ZOMBIELAND (2009) / Horror-Comedy

Running Length: 88 minutes
MPAA Classification: R for horror violence/gore and language.

Cast: Jesse Eisenberg, Emma Stone, Woody Harrelson, Abigail Breslin, Bill Murray
Director: Ruben Fleischer
Producer: Gavin Polone
Screenplay: Paul Wernick, Rhett Reese

I get Zombieland. I get where it’s coming from. Nowadays, most of the horror films that come out are just no good. They’re not scary enough, plain and simple. They rely on the standard clichés of the horror films of the past and in this day and age, those clichés are so overused that they’re no longer effective. That’s where Zombieland comes in. Granted, it can be scary at times, but ultimately, Zombieland is not a horror film, nor does it ever really try to be. It’s a comedy with horror elements, and I’ll admit that most of the time it works.

The zombie comedy genre experienced a revival upon the release of the critically-acclaimed Shaun of the Dead, which I still feel is a bit overrated. (Nonetheless, I found it somewhat enjoyable and occasionally funny in the mildest sense.) Like Shaun of the DeadZombieland is a zombie comedy as well and for some odd reason the two are often compared, even though they are different in almost every aspect aside from the fact that they both deal with zombies in a humorous manner. That’s the absolute extent of their similarity. Of course, this is irrelevant and doesn’t really matter, but I just find the entire ordeal annoying.

Anyway, the story of Zombieland transpires in a post-apocalyptic America, where most of the nation has been “zombie-fied” due to a mutated strain of mad cow disease. Unlike other zombie films of the past, this is an entirely plausible and logical epidemic, which is something I have rarely seen. Our hero is “Columbus” (Jesse Eisenberg), a college student whose name is derived from the town in Ohio that he is traveling to. He’s on his way home. Along the way, he encounters “Tallahassee” (Woody Harrelson), a redneck and certified zombie-killer on his way to Florida, and the two take up as traveling companions. Eventually, they come across “Wichita” (Emma Stone) and her little sister “Little Rock” (Abigail Breslin).

From here, Zombieland becomes little more than your average road movie. The gang finds themselves headed towards Pacific Playland, a zombie-free amusement park on the West Coast. Now, how the park remains so free of the undead is a mystery to me; a mystery that logic will undoubtedly spoil. But that is neither here nor there because while I found particular moments of Zombieland not to my liking, I enjoyed the film as a whole.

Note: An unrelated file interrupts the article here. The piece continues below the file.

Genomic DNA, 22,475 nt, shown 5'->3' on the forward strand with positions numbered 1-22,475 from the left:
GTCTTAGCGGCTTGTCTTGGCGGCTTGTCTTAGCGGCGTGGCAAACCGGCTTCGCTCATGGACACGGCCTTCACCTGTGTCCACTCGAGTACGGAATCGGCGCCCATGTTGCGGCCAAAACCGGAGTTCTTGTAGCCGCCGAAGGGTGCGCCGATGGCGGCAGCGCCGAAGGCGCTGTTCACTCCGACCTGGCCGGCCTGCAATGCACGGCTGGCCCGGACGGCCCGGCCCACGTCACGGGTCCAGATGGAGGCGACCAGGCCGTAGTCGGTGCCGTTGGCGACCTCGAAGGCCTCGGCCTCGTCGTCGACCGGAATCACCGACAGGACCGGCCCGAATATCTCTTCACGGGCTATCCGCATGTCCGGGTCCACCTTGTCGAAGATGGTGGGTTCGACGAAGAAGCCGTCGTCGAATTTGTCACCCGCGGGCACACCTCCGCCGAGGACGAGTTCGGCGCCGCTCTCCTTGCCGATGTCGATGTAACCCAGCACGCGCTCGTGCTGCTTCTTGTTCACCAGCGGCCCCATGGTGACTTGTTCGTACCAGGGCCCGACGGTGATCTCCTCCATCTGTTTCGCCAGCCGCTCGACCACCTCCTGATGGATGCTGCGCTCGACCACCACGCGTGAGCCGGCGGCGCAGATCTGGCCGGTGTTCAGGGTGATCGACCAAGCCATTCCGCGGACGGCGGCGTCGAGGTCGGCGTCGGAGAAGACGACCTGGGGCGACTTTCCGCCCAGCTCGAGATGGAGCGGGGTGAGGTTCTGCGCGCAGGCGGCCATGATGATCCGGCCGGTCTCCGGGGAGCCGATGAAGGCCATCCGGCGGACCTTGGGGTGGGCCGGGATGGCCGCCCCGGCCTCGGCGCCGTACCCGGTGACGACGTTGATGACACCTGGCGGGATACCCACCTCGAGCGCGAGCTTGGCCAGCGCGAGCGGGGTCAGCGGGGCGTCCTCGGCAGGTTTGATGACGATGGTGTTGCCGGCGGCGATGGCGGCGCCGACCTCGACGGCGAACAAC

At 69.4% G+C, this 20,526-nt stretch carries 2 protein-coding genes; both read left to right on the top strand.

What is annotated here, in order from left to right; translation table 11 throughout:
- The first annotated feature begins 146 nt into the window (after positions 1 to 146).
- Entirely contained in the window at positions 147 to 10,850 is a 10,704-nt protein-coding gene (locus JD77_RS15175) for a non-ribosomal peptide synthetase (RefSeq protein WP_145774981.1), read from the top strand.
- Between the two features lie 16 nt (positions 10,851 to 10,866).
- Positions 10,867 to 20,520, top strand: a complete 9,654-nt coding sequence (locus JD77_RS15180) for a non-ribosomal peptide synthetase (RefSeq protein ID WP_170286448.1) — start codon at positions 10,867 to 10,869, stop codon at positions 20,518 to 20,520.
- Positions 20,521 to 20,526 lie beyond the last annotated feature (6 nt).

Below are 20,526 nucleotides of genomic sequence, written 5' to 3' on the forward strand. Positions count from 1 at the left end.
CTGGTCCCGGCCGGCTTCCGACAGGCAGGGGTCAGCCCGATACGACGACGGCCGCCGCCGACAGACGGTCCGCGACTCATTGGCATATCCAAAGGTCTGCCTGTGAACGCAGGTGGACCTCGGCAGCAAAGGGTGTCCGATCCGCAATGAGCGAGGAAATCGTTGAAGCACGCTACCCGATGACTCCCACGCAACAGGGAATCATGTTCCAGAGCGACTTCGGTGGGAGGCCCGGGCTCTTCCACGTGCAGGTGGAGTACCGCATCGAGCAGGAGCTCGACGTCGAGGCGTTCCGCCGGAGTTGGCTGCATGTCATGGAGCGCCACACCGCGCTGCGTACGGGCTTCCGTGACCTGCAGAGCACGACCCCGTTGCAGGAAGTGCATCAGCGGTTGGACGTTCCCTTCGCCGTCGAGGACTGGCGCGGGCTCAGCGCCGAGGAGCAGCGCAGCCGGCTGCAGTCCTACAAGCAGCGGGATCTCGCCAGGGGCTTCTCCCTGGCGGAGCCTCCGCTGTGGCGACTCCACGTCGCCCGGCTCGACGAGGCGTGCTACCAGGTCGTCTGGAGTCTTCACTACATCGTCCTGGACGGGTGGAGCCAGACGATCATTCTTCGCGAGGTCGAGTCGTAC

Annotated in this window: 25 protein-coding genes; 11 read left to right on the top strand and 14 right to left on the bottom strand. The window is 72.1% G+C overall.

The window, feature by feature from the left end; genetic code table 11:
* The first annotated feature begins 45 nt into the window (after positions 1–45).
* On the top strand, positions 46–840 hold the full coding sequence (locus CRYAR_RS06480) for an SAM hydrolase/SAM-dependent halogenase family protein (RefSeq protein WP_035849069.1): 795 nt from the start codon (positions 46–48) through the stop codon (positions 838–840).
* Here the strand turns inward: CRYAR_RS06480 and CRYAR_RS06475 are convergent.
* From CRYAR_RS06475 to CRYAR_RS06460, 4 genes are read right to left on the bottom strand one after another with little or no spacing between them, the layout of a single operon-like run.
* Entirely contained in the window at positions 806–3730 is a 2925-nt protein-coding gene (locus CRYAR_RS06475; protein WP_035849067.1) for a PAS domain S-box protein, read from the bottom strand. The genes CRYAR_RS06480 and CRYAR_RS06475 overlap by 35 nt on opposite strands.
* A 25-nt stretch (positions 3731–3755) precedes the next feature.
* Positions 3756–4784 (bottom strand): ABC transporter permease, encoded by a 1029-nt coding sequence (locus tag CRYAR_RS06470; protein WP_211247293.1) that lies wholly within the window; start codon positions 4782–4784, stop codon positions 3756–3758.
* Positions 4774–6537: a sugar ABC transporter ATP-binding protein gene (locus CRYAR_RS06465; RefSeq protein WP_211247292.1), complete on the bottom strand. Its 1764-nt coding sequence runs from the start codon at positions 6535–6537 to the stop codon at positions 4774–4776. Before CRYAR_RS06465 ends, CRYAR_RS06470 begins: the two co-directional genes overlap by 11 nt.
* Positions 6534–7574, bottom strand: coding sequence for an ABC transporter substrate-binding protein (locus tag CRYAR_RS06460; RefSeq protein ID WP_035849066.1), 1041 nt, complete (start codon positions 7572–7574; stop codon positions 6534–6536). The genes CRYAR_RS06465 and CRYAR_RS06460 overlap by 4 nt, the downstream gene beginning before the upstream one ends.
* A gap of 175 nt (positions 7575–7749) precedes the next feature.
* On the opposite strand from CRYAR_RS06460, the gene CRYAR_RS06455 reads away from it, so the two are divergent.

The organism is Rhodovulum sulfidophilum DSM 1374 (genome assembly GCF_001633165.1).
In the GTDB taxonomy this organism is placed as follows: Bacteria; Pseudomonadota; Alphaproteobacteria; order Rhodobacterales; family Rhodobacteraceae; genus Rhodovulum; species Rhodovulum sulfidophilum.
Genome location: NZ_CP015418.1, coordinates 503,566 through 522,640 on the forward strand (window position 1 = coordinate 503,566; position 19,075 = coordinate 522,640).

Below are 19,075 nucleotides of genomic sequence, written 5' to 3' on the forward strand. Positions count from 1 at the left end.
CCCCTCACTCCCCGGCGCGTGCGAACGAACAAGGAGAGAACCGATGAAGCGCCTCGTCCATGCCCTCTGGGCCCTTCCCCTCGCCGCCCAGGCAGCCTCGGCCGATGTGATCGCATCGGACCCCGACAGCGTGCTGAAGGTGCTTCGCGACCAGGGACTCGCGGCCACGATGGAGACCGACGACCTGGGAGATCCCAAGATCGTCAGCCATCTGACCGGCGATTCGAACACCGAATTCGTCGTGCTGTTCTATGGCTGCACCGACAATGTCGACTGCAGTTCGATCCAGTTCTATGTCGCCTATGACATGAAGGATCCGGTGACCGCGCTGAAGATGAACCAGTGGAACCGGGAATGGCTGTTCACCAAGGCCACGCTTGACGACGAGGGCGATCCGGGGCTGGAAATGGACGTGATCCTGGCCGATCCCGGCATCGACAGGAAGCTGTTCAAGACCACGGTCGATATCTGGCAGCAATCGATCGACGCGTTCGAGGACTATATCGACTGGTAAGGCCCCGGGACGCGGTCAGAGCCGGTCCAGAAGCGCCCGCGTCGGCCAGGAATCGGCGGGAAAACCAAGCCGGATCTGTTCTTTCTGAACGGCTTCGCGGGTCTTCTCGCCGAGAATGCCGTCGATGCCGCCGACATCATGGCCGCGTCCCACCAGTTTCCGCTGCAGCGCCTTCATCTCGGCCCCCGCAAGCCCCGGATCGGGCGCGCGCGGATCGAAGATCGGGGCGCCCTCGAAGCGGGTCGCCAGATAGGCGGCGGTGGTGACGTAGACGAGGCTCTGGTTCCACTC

My fondest performance came from Woody Harrelson, and it’s definitely one of the best that he’s had in years. (Who knew that it would be in a movie like this?) He can switch from being funny to being emotional to just kicking ass and not once does his acting ever falter. Jesse Eisenberg does a good job as the lead, creating a likable and reasonable character, and Abigail Breslin is her usual self, but I had a hard time with Emma Stone. I suspect that it’s mainly because I find her to be such a cold actress, even though I liked her in Superbad. Here, she’s monotonous and delivers her lines without emotion.

Acting isn’t something that should be relied upon in a movie like Zombieland. It’s more about style and the millions of ways that zombies can be killed and it does a good job in both areas. Ruben Fleischer, the director, is a man unknown to me and I know none of his earlier work, but he contributes a good sense of direction here, especially for a first-timer. Now, while most of the humor and events are premeditated, there are certain elements that are original, both visually and in the script, and let’s not forget — let’s not forget — that hilarious cameo. I can guarantee that that scene will generate the most laughs.

It does end the way that you expected it to, but there is enough room left open for a possible sequel, which would be a definite delight. Zombieland is fun, harmless entertainment, but certainly not for the weak of stomach.

Final rating: ★★★ (out of ★★★★)

© 2012 Stephen Earnest


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